That's right, there's BitTorrent—the file sharing protocol that so many people were using before they were finally offered a content provider-approved method of watching the shows they love. In the end, it wasn't about the commercials—it was about the convenience. People were happy to watch Hulu on their TVs via Boxee, and yeah, sit through the Hulu commercials, because it was more convenient than hassling with BitTorrent downloads. It’s not about piracy or “stealing” from content providers because people are malicious like that; it’s about convenience.

Let’s say that I’m already paying for cable, but I didn’t watch the show when it aired. Sure, I could watch it on Hulu on my laptop, but I want to watch it on my TV. And why shouldn’t I be able to? What’s the difference between serving ads through my monitor and my HDTV? I’ll still sit through them, because they’re more convenient than the alternative. Yeah, more convenient than BitTorrent. Or at least it was.

But BitTorrent’s not that inconvenient, especially after Hulu’s content providers reject progress in favor of their tried and true one-step-forward, two-steps-back philosophy of progress. BitTorrent is easy to get the hang of, people.

Upset users can easily follow our beginner’s guide to BitTorrent, and spice up their skills with our intermediate guide. If they’re really savvy, they can even do their best to protect their privacy from prying eyes. But it doesn’t end there!

BitTorrent users can subscribe to shows and automatically download them as soon as they’re available using tools like the previously mentioned Ted or by setting up feeds in their BitTorrent client of choice with sites like previously mentioned FeedMyTorrents. It’s not hard, trust us.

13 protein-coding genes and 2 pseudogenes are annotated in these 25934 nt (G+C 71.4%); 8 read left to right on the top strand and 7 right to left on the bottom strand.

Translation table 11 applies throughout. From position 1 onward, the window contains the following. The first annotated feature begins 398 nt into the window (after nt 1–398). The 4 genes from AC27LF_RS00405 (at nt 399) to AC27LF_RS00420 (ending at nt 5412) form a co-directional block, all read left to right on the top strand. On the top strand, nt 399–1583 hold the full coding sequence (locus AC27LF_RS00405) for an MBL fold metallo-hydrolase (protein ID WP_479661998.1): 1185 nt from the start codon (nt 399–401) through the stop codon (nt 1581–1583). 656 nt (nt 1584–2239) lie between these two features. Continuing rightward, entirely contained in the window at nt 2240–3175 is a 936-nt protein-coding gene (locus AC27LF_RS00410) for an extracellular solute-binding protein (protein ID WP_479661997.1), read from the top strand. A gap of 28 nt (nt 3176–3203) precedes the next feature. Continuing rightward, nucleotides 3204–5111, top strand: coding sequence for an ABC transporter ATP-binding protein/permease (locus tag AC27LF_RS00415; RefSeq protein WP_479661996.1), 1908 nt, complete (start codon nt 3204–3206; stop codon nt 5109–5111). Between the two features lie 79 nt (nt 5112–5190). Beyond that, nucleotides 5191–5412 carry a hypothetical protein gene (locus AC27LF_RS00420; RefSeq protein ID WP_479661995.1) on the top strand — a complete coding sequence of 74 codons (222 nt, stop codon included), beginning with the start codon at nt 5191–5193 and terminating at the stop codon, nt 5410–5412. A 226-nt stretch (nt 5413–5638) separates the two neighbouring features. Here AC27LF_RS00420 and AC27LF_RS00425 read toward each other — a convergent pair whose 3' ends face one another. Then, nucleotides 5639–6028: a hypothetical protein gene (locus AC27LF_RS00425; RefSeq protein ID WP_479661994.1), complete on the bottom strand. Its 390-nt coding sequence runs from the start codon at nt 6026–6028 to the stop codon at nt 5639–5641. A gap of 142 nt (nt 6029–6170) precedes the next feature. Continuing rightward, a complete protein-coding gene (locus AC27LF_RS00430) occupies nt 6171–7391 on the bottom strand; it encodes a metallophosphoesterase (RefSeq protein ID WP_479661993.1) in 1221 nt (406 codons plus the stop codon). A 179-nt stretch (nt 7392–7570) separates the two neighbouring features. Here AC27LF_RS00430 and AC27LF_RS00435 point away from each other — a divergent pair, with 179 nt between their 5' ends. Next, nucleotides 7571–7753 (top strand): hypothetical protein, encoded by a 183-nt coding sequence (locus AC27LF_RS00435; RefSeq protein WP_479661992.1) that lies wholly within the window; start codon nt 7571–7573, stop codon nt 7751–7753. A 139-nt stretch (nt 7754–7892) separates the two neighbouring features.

Keep in mind, we're not saying "Go pirate every Hulu show now that Hulu won't let you watch it the way you want to." But that is what people will do. Everyone watching Hulu through Boxee is an early adopter—they know how to make things work. The point is—as O'Reilly's Mark Hedlund articulated better than we could:

I’m sure Hulu is totally pissed. They pretty much said just that in a somewhat more stilted way. The real insult, though, is calling the people who made them cut Boxee off "content providers." They might as well have told the studios they are the moral equivalent of the guy schlepping reels around the projector booth. Someone will win this war eventually, they seem to be saying, and you could have helped make it us. Now you have a choice: someone else — not you, someone smart — will win instead, or you can change your mind.

That’s pretty much my view, too. DVDs (mentioned in the note at the start) became a big boon for the studios, once their crazy ideas about self-destructing Divx discs went the way of the Dodo. The studios have a very long history of betting against technology people want, and on technology people don’t want. This is just another such case. The technology people want always wins in the end — no duh — and usually benefits the businesses who fought that technology to the death. Here's hoping the technology people want — Boxee — doesn't wind up benefiting the studios fighting it now.

Did you feel the sting from the Hulu block—whether it was the Boxee or block? Let's hear your reaction in the comments.


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Xcode Expert Preference Settings